3. The system records a physical count of 90 units with a timestamp of 23:30 GMT, resetting the calculated inventory count to 90 rather than 95.

If all three changes succeed, the new calculated inventory count for IN_STOCK units is 90. However, if any of the individual changes fail, the entire update fails and the calculated inventory count remains unchanged at zero.

Inventory quantities are also affected by Square payment APIs and POS applications. In the previous example, when the Square POS application records a transaction, it moves three units from the IN_STOCK state to the SOLD state. Assuming that the transaction timestamp places it after the batch update succeeds, the new calculated inventory count for IN_STOCK units is 87.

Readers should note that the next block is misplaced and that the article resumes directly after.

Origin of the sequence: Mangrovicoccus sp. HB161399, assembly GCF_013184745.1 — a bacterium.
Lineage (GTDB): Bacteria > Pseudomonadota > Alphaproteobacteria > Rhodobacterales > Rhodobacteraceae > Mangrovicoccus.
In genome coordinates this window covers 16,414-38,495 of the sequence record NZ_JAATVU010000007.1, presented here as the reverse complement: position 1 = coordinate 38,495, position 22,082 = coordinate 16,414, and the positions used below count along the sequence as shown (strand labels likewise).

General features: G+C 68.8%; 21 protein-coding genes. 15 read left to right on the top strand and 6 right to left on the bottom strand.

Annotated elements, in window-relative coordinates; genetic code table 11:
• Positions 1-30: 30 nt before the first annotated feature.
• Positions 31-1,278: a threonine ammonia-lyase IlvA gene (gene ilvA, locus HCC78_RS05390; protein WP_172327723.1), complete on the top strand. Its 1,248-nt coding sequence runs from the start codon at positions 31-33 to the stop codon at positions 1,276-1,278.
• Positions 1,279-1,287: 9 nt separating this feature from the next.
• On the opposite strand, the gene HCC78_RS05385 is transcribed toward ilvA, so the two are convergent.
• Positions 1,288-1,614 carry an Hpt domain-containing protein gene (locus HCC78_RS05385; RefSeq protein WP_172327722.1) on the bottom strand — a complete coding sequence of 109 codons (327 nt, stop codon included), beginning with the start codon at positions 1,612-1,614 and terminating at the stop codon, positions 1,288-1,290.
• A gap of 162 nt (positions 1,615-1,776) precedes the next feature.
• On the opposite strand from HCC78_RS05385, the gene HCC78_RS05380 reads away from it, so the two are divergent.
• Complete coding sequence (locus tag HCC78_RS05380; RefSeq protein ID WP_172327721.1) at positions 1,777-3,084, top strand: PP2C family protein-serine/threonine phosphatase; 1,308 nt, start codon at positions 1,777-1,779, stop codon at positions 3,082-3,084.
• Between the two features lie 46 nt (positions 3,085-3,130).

The NONE state is not a true inventory state. NONE is a from_state placeholder to represent the fact that a given CatalogItemVariation was introduced as new inventory. Inventory quantities can be transitioned from the NONE state, but cannot be transitioned to the NONE state.

The IN_STOCK state does not represent a pool of available items decremented over time. Item variation quantities move in to and out of the IN_STOCK state as they do with other states. In general, when quantities move between states, the total quantity for that item variation across all states does not change. For example, consider the item variation "Small Leather Collar" with a total of 100 units. Initially, all 100 units are in the IN_STOCK state. If three units become damaged, there are still 100 units at the end of the day: 97 units in the IN_STOCK state and three in the WASTE state. The IN_STOCK state is only special in that the Square POS application and Seller Dashboard use the quantity of item variations with the IN_STOCK state to determine the number of units currently available for sale.